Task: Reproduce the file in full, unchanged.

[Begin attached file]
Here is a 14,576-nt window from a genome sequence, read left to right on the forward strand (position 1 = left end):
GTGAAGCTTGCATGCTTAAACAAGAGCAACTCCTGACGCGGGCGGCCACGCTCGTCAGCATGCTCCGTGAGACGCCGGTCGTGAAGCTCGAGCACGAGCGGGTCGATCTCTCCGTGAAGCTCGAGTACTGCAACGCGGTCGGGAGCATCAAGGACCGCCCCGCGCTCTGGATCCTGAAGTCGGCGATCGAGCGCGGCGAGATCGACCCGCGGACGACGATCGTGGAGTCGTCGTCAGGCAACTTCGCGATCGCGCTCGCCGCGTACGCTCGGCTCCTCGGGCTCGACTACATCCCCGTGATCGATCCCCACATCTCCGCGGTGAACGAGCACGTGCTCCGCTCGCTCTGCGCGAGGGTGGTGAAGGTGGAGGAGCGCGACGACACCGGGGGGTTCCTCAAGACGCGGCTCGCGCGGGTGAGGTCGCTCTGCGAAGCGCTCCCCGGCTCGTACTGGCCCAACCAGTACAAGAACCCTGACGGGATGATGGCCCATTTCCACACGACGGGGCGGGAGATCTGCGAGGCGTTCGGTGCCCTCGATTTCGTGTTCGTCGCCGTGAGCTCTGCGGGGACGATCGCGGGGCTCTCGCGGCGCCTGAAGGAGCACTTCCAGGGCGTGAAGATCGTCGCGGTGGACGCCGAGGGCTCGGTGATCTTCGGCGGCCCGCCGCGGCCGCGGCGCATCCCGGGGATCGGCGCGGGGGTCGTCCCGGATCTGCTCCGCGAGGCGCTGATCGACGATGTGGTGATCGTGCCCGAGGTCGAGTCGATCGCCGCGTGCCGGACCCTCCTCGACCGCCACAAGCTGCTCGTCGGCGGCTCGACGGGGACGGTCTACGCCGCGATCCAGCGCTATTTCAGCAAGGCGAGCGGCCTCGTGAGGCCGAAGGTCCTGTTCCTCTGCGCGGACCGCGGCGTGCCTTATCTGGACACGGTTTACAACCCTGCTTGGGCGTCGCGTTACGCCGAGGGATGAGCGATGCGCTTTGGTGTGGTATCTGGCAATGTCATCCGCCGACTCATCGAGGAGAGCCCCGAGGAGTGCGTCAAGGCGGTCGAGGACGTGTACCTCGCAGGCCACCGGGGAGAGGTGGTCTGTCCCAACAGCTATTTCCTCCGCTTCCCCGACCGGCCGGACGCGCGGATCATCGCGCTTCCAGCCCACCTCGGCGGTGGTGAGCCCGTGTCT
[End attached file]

Here is a 14,576-nt window from a genome sequence, read left to right on the forward strand (position 1 = left end):
GTGAAGCTTGCATGCTTAAACAAGAGCAACTCCTGACGCGGGCGGCCACGCTCGTCAGCATGCTCCGTGAGACGCCGGTCGTGAAGCTCGAGCACGAGCGGGTCGATCTCTCCGTGAAGCTCGAGTACTGCAACGCGGTCGGGAGCATCAAGGACCGCCCCGCGCTCTGGATCCTGAAGTCGGCGATCGAGCGCGGCGAGATCGACCCGCGGACGACGATCGTGGAGTCGTCGTCAGGCAACTTCGCGATCGCGCTCGCCGCGTACGCTCGGCTCCTCGGGCTCGACTACATCCCCGTGATCGATCCCCACATCTCCGCGGTGAACGAGCACGTGCTCCGCTCGCTCTGCGCGAGGGTGGTGAAGGTGGAGGAGCGCGACGACACCGGGGGGTTCCTCAAGACGCGGCTCGCGCGGGTGAGGTCGCTCTGCGAAGCGCTCCCCGGCTCGTACTGGCCCAACCAGTACAAGAACCCTGACGGGATGATGGCCCATTTCCACACGACGGGGCGGGAGATCTGCGAGGCGTTCGGTGCCCTCGATTTCGTGTTCGTCGCCGTGAGCTCTGCGGGGACGATCGCGGGGCTCTCGCGGCGCCTGAAGGAGCACTTCCAGGGCGTGAAGATCGTCGCGGTGGACGCCGAGGGCTCGGTGATCTTCGGCGGCCCGCCGCGGCCGCGGCGCATCCCGGGGATCGGCGCGGGGGTCGTCCCGGATCTGCTCCGCGAGGCGCTGATCGACGATGTGGTGATCGTGCCCGAGGTCGAGTCGATCGCCGCGTGCCGGACCCTCCTCGACCGCCACAAGCTGCTCGTCGGCGGCTCGACGGGGACGGTCTACGCCGCGATCCAGCGCTATTTCAGCAAGGCGAGCGGCCTCGTGAGGCCGAAGGTCCTGTTCCTCTGCGCGGACCGCGGCGTGCCTTATCTGGACACGGTTTACAACCCTGCTTGGGCGTCGCGTTACGCCGAGGGATGAGCGATGCGCTTTGGTGTGGTATCTGGCAATGTCATCCGCCGACTCATCGAGGAGAGCCCCGAGGAGTGCGTCAAGGCGGTCGAGGACGTGTACCTCGCAGGCCACCGGGGAGAGGTGGTCTGTCCCAACAGCTATTTCCTCCGCTTCCCCGACCGGCCGGACGCGCGGATCATCGCGCTTCCAGCCCACCTCGGCGGTGGTGAGCCCGTGTCT